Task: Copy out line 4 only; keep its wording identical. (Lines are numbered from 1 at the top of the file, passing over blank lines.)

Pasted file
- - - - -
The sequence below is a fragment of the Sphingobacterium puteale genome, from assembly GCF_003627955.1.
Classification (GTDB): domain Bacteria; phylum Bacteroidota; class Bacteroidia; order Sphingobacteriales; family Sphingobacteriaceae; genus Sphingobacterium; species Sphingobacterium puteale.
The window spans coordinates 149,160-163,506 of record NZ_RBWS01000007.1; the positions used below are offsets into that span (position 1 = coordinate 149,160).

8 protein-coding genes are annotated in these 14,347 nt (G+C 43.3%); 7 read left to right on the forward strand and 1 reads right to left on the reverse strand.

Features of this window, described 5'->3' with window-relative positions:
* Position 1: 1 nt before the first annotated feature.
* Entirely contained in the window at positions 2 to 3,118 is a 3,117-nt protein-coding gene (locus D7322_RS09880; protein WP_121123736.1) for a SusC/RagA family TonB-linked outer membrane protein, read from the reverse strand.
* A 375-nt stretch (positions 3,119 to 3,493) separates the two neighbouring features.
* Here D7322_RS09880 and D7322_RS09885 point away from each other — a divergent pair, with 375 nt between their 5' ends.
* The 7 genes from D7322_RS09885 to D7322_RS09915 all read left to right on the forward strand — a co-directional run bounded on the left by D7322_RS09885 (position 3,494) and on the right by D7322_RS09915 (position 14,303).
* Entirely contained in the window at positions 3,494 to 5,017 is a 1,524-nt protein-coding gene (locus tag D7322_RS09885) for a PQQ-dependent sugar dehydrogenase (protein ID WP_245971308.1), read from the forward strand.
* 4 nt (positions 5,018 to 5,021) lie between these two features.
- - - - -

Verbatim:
8 protein-coding genes are annotated in these 14,347 nt (G+C 43.3%); 7 read left to right on the forward strand and 1 reads right to left on the reverse strand.